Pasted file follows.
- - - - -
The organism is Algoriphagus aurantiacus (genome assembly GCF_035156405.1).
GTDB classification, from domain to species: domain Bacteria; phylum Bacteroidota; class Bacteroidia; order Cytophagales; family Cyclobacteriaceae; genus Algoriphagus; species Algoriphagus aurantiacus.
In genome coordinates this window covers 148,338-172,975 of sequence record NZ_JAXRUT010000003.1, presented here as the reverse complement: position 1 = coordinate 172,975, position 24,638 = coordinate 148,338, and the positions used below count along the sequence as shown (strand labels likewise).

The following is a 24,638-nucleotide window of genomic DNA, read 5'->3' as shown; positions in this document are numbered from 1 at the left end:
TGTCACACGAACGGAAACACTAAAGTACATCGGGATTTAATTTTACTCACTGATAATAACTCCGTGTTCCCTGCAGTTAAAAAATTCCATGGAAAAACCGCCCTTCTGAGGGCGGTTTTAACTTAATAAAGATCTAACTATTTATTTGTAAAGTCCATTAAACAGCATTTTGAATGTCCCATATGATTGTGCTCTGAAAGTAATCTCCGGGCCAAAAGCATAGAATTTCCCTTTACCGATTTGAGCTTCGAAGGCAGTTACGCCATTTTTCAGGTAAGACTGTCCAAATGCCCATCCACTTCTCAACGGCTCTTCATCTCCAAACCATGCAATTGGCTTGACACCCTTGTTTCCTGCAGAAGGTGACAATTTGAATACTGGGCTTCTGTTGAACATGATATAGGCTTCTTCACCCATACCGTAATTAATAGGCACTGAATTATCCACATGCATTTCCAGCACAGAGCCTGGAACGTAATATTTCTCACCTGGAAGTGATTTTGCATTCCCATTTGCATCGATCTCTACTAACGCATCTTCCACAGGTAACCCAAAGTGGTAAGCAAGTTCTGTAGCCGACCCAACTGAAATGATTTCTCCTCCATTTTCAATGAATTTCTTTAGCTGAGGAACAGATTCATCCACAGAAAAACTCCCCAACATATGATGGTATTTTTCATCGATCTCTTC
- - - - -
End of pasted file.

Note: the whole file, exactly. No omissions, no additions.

The organism is Algoriphagus aurantiacus (genome assembly GCF_035156405.1).
GTDB classification, from domain to species: domain Bacteria; phylum Bacteroidota; class Bacteroidia; order Cytophagales; family Cyclobacteriaceae; genus Algoriphagus; species Algoriphagus aurantiacus.
In genome coordinates this window covers 148,338-172,975 of sequence record NZ_JAXRUT010000003.1, presented here as the reverse complement: position 1 = coordinate 172,975, position 24,638 = coordinate 148,338, and the positions used below count along the sequence as shown (strand labels likewise).

The following is a 24,638-nucleotide window of genomic DNA, read 5'->3' as shown; positions in this document are numbered from 1 at the left end:
TGTCACACGAACGGAAACACTAAAGTACATCGGGATTTAATTTTACTCACTGATAATAACTCCGTGTTCCCTGCAGTTAAAAAATTCCATGGAAAAACCGCCCTTCTGAGGGCGGTTTTAACTTAATAAAGATCTAACTATTTATTTGTAAAGTCCATTAAACAGCATTTTGAATGTCCCATATGATTGTGCTCTGAAAGTAATCTCCGGGCCAAAAGCATAGAATTTCCCTTTACCGATTTGAGCTTCGAAGGCAGTTACGCCATTTTTCAGGTAAGACTGTCCAAATGCCCATCCACTTCTCAACGGCTCTTCATCTCCAAACCATGCAATTGGCTTGACACCCTTGTTTCCTGCAGAAGGTGACAATTTGAATACTGGGCTTCTGTTGAACATGATATAGGCTTCTTCACCCATACCGTAATTAATAGGCACTGAATTATCCACATGCATTTCCAGCACAGAGCCTGGAACGTAATATTTCTCACCTGGAAGTGATTTTGCATTCCCATTTGCATCGATCTCTACTAACGCATCTTCCACAGGTAACCCAAAGTGGTAAGCAAGTTCTGTAGCCGACCCAACTGAAATGATTTCTCCTCCATTTTCAATGAATTTCTTTAGCTGAGGAACAGATTCATCCACAGAAAAACTCCCCAACATATGATGGTATTTTTCATCGATCTCTTC